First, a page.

Flexible Spending Accounts

Flexible spending accounts allow you to set aside pre-tax dollars for eligible healthcare (HCFSA) and dependent care (DCFSA) expenses.

What it Covers
The HCFSA reimburses you for eligible healthcare expenses your plan doesn’t cover, including copays and deductibles. The DCFSA reimburses you for the care of your dependents.

This table summarizes some of the most commonly reimbursed items. A full list of eligible items is available here for HCFSA and here for DCFSA.

 Healthcare Flexible Spending Account (HCFSA) Dependent Care Flexible Spending Account (DCFSA)
  • Copays, coinsurance, deductibles
  • Prescription drug costs
  • Medical equipment (bandages, diagnostic devices, crutches)
  • Insulin
  • Family planning (birth control, fertility enhancement)
  • Eyeglasses, laser eye surgeries, contact lenses
  • Childcare for children under age 13
  • Preschool expenses
  • Summer day camps
  • Adult daycare centers
  • Home care specialists 

How it Works
You have the option of putting aside money in one or both types of flexible spending accounts and using it for eligible HCFSA and DCFSA expenses. 


Each year during our fall open enrollment period, you determine which account you want to use and how much to put aside in each, up to the allowed maximum:

HCFSA maximum annual contribution:      2018: $2,650
DCFSA maximum annual contribution:      2018: $5,000 ($2,500 if married and filing separately)

Your contributions are deducted from your gross pay, reducing your taxable income.

Important Contributing Rules!
  • Because your HSA covers medical expenses, you can’t be enrolled in both the Cigna HSA Plan and an HCFSA. Instead, you can contribute tax-free to a Limited Purpose Healthcare FSA that covers eligible dental and vision expenses. 
  • To be eligible to contribute to and use a DCFSA, both parents need to be working, attending school, or seeking employment. Also, if you are married, keep in mind the $5,000 is a combined limit, even if you and your spouse each have access to a separate FSA through your employers.
  • HCFSA enrollment is different from the DCFSA. If you enroll in an HCFSA, the 2018 $2,650 limit is per person per year, even if you are married and your spouse has access to an FSA through his or her employer. You can also use the money from either your or your spouse’s FSA for any family member, including your children through the year they turn age 26 (regardless of whether they are covered under your medical plan).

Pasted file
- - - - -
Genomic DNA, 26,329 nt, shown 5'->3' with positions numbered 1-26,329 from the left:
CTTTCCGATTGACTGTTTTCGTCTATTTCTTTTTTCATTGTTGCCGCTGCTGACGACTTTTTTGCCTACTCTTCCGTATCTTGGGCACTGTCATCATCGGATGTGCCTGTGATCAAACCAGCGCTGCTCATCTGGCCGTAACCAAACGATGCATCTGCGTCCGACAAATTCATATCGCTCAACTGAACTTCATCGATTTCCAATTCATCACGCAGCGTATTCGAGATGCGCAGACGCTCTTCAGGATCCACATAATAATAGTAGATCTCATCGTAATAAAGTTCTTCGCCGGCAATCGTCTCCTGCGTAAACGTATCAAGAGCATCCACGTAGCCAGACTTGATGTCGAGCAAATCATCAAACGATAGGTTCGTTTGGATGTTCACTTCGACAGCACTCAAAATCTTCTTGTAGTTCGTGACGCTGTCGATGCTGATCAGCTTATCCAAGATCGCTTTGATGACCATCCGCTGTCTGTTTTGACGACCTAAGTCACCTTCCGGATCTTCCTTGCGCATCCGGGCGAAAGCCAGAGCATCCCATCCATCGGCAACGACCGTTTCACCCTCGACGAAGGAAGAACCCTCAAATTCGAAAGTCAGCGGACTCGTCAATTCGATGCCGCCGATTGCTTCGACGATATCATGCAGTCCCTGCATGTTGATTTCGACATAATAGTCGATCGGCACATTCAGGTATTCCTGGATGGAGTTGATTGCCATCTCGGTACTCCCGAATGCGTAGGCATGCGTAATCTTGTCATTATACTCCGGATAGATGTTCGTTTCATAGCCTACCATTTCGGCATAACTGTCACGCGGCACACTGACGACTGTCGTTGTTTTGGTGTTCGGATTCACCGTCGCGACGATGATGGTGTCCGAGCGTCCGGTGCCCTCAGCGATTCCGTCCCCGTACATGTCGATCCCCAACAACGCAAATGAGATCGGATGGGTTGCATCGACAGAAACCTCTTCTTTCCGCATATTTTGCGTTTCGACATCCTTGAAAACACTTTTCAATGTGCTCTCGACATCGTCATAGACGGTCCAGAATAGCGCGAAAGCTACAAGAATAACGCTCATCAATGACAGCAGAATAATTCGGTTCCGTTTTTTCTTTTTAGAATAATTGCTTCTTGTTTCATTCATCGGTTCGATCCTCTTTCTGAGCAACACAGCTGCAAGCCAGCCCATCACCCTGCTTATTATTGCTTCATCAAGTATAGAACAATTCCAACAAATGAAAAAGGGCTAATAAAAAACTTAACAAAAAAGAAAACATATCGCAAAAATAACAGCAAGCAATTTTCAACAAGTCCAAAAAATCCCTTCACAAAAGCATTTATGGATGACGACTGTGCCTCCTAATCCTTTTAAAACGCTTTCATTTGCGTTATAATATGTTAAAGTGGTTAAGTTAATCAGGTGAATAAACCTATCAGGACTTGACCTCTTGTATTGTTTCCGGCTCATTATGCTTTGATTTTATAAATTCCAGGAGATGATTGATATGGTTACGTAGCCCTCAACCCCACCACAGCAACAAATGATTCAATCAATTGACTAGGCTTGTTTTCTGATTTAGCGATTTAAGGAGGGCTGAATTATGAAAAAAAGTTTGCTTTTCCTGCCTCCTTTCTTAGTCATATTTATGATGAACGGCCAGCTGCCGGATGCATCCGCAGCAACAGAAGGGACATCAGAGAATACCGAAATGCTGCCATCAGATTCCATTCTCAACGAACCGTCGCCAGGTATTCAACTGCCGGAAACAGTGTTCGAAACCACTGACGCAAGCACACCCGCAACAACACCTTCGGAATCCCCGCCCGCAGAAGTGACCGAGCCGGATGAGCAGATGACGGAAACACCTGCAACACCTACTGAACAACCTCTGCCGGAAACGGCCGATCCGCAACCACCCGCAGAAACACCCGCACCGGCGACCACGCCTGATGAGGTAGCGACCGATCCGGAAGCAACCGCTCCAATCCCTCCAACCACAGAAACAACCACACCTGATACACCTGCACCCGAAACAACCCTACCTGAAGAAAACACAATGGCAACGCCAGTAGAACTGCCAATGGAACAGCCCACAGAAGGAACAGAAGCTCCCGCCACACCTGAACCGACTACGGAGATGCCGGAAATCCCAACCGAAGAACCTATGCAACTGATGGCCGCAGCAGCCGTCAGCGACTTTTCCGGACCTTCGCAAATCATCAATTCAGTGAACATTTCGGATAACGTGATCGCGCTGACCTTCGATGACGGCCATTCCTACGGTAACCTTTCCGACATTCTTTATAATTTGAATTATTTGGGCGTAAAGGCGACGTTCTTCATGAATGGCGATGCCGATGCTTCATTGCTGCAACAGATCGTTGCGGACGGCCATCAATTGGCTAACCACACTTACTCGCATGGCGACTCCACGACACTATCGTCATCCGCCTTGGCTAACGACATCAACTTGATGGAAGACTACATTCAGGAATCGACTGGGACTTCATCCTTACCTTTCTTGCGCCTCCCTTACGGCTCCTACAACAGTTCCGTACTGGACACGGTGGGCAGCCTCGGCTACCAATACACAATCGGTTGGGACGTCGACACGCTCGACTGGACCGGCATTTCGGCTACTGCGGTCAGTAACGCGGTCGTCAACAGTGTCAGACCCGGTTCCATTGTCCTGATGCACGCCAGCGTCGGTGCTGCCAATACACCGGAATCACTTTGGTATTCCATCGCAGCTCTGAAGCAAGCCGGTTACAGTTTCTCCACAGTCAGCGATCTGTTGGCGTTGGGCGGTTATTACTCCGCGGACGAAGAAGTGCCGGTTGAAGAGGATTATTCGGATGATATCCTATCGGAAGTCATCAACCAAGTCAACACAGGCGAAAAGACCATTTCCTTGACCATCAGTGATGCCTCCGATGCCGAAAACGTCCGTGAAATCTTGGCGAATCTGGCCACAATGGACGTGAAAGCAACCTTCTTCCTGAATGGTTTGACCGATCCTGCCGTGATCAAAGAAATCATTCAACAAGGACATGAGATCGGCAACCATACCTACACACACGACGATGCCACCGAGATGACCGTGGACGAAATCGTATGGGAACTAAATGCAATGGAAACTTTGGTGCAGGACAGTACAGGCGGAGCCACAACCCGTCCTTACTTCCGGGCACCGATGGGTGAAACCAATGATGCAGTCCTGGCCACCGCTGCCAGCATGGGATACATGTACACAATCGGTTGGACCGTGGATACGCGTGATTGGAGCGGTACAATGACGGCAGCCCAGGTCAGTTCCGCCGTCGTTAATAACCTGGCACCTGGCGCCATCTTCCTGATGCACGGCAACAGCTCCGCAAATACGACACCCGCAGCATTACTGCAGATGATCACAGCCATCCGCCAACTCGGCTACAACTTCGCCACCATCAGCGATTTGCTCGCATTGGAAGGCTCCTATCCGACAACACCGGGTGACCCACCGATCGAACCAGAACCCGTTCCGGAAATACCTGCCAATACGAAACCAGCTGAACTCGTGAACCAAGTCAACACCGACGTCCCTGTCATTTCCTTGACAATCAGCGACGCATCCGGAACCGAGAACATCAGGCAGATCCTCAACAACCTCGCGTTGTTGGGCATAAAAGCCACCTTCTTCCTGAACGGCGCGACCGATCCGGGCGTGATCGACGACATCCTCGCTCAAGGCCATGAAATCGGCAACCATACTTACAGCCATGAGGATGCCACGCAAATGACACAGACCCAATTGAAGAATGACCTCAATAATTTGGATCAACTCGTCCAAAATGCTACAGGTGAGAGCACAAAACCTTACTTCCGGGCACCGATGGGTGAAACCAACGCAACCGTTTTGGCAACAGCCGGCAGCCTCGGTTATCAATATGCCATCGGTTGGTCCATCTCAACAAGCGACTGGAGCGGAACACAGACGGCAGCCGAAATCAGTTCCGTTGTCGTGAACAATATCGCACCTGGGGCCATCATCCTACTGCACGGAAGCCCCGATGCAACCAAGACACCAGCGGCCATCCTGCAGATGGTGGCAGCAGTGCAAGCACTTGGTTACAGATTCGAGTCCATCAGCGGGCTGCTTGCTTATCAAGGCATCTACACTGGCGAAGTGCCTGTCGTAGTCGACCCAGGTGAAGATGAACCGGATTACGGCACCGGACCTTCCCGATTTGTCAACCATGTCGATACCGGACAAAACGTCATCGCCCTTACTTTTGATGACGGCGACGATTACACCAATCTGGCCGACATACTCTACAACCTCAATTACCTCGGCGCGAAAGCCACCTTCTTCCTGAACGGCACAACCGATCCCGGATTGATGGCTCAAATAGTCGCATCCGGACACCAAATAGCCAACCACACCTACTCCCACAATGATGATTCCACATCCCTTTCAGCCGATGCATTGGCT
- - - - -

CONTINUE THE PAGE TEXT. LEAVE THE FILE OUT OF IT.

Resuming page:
• Your choices don’t carry over from one year to the next. You can change how much you contribute each year. You can also change how much you’re contributing if you experience a change in life circumstances.
  • The annual FSA maximum contributions may be revised periodically based on the results of mandated plan non-discrimination tests.
  • You can contribute the full $2,650 in 2018 to an HCFSA plan (or up to that amount as you choose), even if you have contributed to a prior employers HCFSA plan in those years. The annual limit is independent from each employer offering HCFSA. However, please keep in mind that if you enroll in the DCFSA, that plan is limited to a total $5,000 among all employer plans you contribute to in that calendar year.

Using Your WageWorks Healthcare Card

You can skip the hassle of filing a claim with the WageWorks Healthcare Card. This card is tied to your account and can be used to pay directly and immediately for eligible expenses at select pharmacies, healthcare providers, and general merchandise stores.

Find out more about how this card works and its various benefits.

Filing a Claim

If you choose not to use the WageWorks Healthcare Card or need to file a claim for an eligible dependent care expense, follow these steps:
  1. Log into WageWorks.
  2. Click “Submit Receipt or Claim.”
  3. Follow the remaining steps, depending on the type of claim (e.g., debit card substantiation, paying a provider directly, or reimbursing employee).

Important Filing Rules!
  • These accounts have a “use-it-or-lose it” rule. You forfeit any money left in your account at the end of the plan year. Netflix has established a grace period, which means you have until March 15 following the end of the plan year to incur expenses and until March 31 to file for reimbursement of all your claims.
  • You can file an HCFSA claim for the full amount you’ll contribute in a year even if you haven’t contributed all the money at the time of filing. The DCFSA doesn’t allow for this. With the DCFSA, you can file for reimbursement only with the money currently available in your account.

The Tax Benefit of an FSA

You don’t pay taxes on the amount contributed to your HCFSA and DCFSA. Here’s an example of how this tax benefit saves you money.

 Without HCFSA With HCFSA
Your gross annual pay
Your estimated tax rate (35%)
- $35,000
Your net annual pay
= $65,000
Your annual medical care expenses for 2018
- $2,650
Your final net annual pay
= $62,350
Your gross annual pay
Your annual medical care expenses for 2018             
- $2,650
Your adjusted gross annual pay
= $97,350
Your estimated tax rate (35%)    
- $34,073
Your final net annual pay
= $63,278

Savings: $928 with HCFSA
The IRS tests flexible spending accounts each year to ensure that employees considered highly compensated (earnings over $120,000 in the prior year) aren’t more advantaged by certain benefits than non-highly compensated employees. For example, where you may have elected a $5,000 DCFSA, if the testing detects an imbalance it’s possible some of the $5,000 pre-tax dollars could be shifted to after-tax dollars on your W-2.

You may wish to speak with a tax advisor since a two-income family with one spouse making less than $120,000 may want to consider that spouse funding the HCFSA and/or DCFSA.